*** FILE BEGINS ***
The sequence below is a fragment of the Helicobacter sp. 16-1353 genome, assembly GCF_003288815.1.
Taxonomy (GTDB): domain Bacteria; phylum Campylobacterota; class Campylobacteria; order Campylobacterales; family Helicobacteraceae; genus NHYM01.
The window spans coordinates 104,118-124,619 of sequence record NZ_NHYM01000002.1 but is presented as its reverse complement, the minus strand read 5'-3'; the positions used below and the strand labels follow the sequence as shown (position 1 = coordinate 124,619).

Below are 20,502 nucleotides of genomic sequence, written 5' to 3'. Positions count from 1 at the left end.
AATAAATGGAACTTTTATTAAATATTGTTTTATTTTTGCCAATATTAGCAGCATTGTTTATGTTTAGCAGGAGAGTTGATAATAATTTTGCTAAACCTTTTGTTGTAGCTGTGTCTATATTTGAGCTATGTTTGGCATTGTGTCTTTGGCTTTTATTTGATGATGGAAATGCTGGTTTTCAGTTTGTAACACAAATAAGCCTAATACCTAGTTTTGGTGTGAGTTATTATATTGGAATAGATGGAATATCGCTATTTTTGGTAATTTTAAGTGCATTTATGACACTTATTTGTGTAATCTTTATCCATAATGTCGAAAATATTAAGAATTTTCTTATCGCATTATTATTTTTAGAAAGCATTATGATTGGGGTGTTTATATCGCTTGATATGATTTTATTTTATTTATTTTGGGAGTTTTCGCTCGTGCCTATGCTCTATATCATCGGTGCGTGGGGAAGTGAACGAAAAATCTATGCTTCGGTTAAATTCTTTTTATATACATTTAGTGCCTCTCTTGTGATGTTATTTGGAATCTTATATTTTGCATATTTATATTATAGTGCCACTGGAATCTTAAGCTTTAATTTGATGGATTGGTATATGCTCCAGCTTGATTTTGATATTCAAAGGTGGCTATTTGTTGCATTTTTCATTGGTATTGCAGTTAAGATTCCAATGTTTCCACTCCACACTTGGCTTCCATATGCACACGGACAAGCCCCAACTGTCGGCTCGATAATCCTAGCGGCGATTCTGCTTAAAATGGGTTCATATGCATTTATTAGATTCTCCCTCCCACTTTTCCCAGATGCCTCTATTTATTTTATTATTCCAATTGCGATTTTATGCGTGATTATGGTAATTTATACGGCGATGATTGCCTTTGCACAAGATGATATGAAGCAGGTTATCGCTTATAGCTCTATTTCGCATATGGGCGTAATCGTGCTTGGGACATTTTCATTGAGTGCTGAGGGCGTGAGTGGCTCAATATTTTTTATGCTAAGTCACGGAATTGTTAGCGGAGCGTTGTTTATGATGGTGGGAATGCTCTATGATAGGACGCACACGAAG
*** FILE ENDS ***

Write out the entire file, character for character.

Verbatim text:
The sequence below is a fragment of the Helicobacter sp. 16-1353 genome, assembly GCF_003288815.1.
Taxonomy (GTDB): domain Bacteria; phylum Campylobacterota; class Campylobacteria; order Campylobacterales; family Helicobacteraceae; genus NHYM01.
The window spans coordinates 104,118-124,619 of sequence record NZ_NHYM01000002.1 but is presented as its reverse complement, the minus strand read 5'-3'; the positions used below and the strand labels follow the sequence as shown (position 1 = coordinate 124,619).

Below are 20,502 nucleotides of genomic sequence, written 5' to 3'. Positions count from 1 at the left end.
AATAAATGGAACTTTTATTAAATATTGTTTTATTTTTGCCAATATTAGCAGCATTGTTTATGTTTAGCAGGAGAGTTGATAATAATTTTGCTAAACCTTTTGTTGTAGCTGTGTCTATATTTGAGCTATGTTTGGCATTGTGTCTTTGGCTTTTATTTGATGATGGAAATGCTGGTTTTCAGTTTGTAACACAAATAAGCCTAATACCTAGTTTTGGTGTGAGTTATTATATTGGAATAGATGGAATATCGCTATTTTTGGTAATTTTAAGTGCATTTATGACACTTATTTGTGTAATCTTTATCCATAATGTCGAAAATATTAAGAATTTTCTTATCGCATTATTATTTTTAGAAAGCATTATGATTGGGGTGTTTATATCGCTTGATATGATTTTATTTTATTTATTTTGGGAGTTTTCGCTCGTGCCTATGCTCTATATCATCGGTGCGTGGGGAAGTGAACGAAAAATCTATGCTTCGGTTAAATTCTTTTTATATACATTTAGTGCCTCTCTTGTGATGTTATTTGGAATCTTATATTTTGCATATTTATATTATAGTGCCACTGGAATCTTAAGCTTTAATTTGATGGATTGGTATATGCTCCAGCTTGATTTTGATATTCAAAGGTGGCTATTTGTTGCATTTTTCATTGGTATTGCAGTTAAGATTCCAATGTTTCCACTCCACACTTGGCTTCCATATGCACACGGACAAGCCCCAACTGTCGGCTCGATAATCCTAGCGGCGATTCTGCTTAAAATGGGTTCATATGCATTTATTAGATTCTCCCTCCCACTTTTCCCAGATGCCTCTATTTATTTTATTATTCCAATTGCGATTTTATGCGTGATTATGGTAATTTATACGGCGATGATTGCCTTTGCACAAGATGATATGAAGCAGGTTATCGCTTATAGCTCTATTTCGCATATGGGCGTAATCGTGCTTGGGACATTTTCATTGAGTGCTGAGGGCGTGAGTGGCTCAATATTTTTTATGCTAAGTCACGGAATTGTTAGCGGAGCGTTGTTTATGATGGTGGGAATGCTCTATGATAGGACGCACACGAAG